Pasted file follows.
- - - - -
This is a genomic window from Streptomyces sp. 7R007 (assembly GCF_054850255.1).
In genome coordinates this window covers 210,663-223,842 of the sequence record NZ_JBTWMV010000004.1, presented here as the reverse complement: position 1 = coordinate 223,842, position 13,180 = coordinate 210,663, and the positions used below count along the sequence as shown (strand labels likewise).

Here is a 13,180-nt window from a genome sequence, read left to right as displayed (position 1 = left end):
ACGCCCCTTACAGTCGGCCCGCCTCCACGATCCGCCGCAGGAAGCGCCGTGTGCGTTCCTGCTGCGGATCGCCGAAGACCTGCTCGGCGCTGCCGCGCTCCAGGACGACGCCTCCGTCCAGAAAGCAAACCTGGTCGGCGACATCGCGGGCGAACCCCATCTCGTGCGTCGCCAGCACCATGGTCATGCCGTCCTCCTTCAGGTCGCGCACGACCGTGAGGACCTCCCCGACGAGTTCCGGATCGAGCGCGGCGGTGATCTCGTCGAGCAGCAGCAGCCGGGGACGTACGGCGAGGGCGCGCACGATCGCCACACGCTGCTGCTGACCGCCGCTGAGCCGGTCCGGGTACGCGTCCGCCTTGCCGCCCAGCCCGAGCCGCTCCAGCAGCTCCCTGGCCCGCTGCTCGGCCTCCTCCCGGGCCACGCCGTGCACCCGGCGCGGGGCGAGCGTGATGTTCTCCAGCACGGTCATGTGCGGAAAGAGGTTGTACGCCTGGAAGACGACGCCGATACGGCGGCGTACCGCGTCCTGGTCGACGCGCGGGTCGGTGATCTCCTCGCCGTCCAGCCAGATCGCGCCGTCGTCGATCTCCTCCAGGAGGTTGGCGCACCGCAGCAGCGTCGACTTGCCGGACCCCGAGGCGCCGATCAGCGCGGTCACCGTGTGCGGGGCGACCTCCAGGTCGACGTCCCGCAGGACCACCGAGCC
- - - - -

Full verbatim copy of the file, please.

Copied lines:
This is a genomic window from Streptomyces sp. 7R007 (assembly GCF_054850255.1).
In genome coordinates this window covers 210,663-223,842 of the sequence record NZ_JBTWMV010000004.1, presented here as the reverse complement: position 1 = coordinate 223,842, position 13,180 = coordinate 210,663, and the positions used below count along the sequence as shown (strand labels likewise).

Here is a 13,180-nt window from a genome sequence, read left to right as displayed (position 1 = left end):
ACGCCCCTTACAGTCGGCCCGCCTCCACGATCCGCCGCAGGAAGCGCCGTGTGCGTTCCTGCTGCGGATCGCCGAAGACCTGCTCGGCGCTGCCGCGCTCCAGGACGACGCCTCCGTCCAGAAAGCAAACCTGGTCGGCGACATCGCGGGCGAACCCCATCTCGTGCGTCGCCAGCACCATGGTCATGCCGTCCTCCTTCAGGTCGCGCACGACCGTGAGGACCTCCCCGACGAGTTCCGGATCGAGCGCGGCGGTGATCTCGTCGAGCAGCAGCAGCCGGGGACGTACGGCGAGGGCGCGCACGATCGCCACACGCTGCTGCTGACCGCCGCTGAGCCGGTCCGGGTACGCGTCCGCCTTGCCGCCCAGCCCGAGCCGCTCCAGCAGCTCCCTGGCCCGCTGCTCGGCCTCCTCCCGGGCCACGCCGTGCACCCGGCGCGGGGCGAGCGTGATGTTCTCCAGCACGGTCATGTGCGGAAAGAGGTTGTACGCCTGGAAGACGACGCCGATACGGCGGCGTACCGCGTCCTGGTCGACGCGCGGGTCGGTGATCTCCTCGCCGTCCAGCCAGATCGCGCCGTCGTCGATCTCCTCCAGGAGGTTGGCGCACCGCAGCAGCGTCGACTTGCCGGACCCCGAGGCGCCGATCAGCGCGGTCACCGTGTGCGGGGCGACCTCCAGGTCGACGTCCCGCAGGACCACCGAGCC